The Jug Handle Bridge officially opened to traffic on Thursday, July 28, after several delays that prolonged its expected completion in the spring of 2022.
The first southbound vehicles began moving across the structure at 11:40 a.m. on Thursday, and northbound lanes were opened at 12:20 p.m.
The opening of the Jug Handle Bridge was originally postponed due to a damaged expansion joint followed by a mid-May nor’easter, and was postponed again in early June when pavement markings did not meet N.C. Department of Transportation (NCDOT) specifications for quality or reflectivity, causing them to be removed and reapplied.
The Jug Handle Bridge, (also known as the Rodanthe Bridge), bypasses the Mirlo Beach and S-Turns section of N.C. Highway 12, which is highly susceptible to breaches and ocean overwash during storms, including the most recent May 2022 nor’easter.
The bridge has a 55-mph speed limit, with a roughly 1-mile-long passing zone. As traffic approaches the southern terminal in Rodanthe, the speed limit drops to 45 mph, and then 35 mph before entering a roundabout that connects with the existing N.C. Highway 12.
While the bridge is open, Cape Hatteras Electric Cooperative (CHEC) will continue its work installing the cables under the bridge, which will replace the overhead power lines that currently run parallel to N.C. Highway 12. This work may require intermittent daytime lane closures in the coming weeks.
In February of 2022, the U.S. Fish and Wildlife Service (USFWS), NCDOT, and CHEC agreed to delay the removal of the roadbed and sandbags along the 1.8-mile stretch of N.C. Highway 12 that is bypassed by the new Rodanthe Bridge until the end of the 2022 hurricane season. The road removal was originally slated to start after the bridge was open, but the delay gives CHEC both protection and access to its existing transmission lines that provide electricity to all of Hatteras and Ocracoke Islands.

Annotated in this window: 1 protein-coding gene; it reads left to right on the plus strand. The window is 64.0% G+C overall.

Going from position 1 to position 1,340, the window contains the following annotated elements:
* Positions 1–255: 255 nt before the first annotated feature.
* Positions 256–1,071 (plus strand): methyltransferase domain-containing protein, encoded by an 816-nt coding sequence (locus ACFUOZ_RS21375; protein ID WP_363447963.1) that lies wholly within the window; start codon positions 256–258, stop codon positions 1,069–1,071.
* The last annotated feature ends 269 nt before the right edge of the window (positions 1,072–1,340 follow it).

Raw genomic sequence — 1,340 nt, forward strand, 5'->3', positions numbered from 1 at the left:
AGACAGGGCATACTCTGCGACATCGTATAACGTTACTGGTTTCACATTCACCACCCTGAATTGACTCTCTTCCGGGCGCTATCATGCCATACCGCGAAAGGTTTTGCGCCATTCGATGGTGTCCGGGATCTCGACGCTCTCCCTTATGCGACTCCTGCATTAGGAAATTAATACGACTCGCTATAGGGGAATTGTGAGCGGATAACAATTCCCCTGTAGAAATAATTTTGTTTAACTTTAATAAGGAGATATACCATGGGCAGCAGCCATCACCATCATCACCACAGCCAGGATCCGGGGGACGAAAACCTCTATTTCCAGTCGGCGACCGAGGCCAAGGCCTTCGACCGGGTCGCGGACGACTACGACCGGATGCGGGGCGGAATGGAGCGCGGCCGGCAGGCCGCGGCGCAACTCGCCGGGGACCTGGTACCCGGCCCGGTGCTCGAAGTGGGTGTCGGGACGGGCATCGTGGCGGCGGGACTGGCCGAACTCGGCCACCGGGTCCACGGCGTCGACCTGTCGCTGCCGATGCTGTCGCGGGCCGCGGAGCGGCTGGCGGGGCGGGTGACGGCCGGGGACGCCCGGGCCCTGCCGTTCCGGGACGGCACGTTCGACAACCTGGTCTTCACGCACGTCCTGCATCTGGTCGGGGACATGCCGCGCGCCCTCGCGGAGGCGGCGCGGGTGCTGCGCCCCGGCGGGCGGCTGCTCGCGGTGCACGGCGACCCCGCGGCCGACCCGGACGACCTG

Because this former roadway will be an active work area, vehicular public access to the old road will be prohibited to ensure public safety, and the north end will eventually be secured with a locked gate. Initially, approximately 200-500 feet of asphalt will be removed on the southern end. All asphalt and sandbags on the old, bypassed stretch of highway are scheduled to be removed by November 30, 2022.
The $155 million project began in July of 2018. The Jug Handle Bridge is considered part of Phase II of the Bonner Bridge Replacement Project, and is the final bridge of the three new recent bridges on Hatteras Island to be built. (The Captain Richard Etheridge Bridge on Pea Island was completed in the spring of 2018, and the Bonner Bridge replacement was completed in 2019.
More information on the bridge project, which includes project history, maps, documents, and videos, can be found at https://www.ncdot.gov/projects/nc-12-rodanthe/Pages/default.aspx.
2 DOWN.,2MORE TO GO..
WHEN DOES THE PEA ISLAND
BRIDGE START ..!!??
Way back in 2019, North Carolina Department of Transportation’s project engineer Pablo Hernandez’s projected: “We’re hoping for a completion of project – with traffic on the structure – by late 2020, but it’s looking more like (it will be finished) in early 2021.”
I can’t believe that it took almost two months to fix the lines….???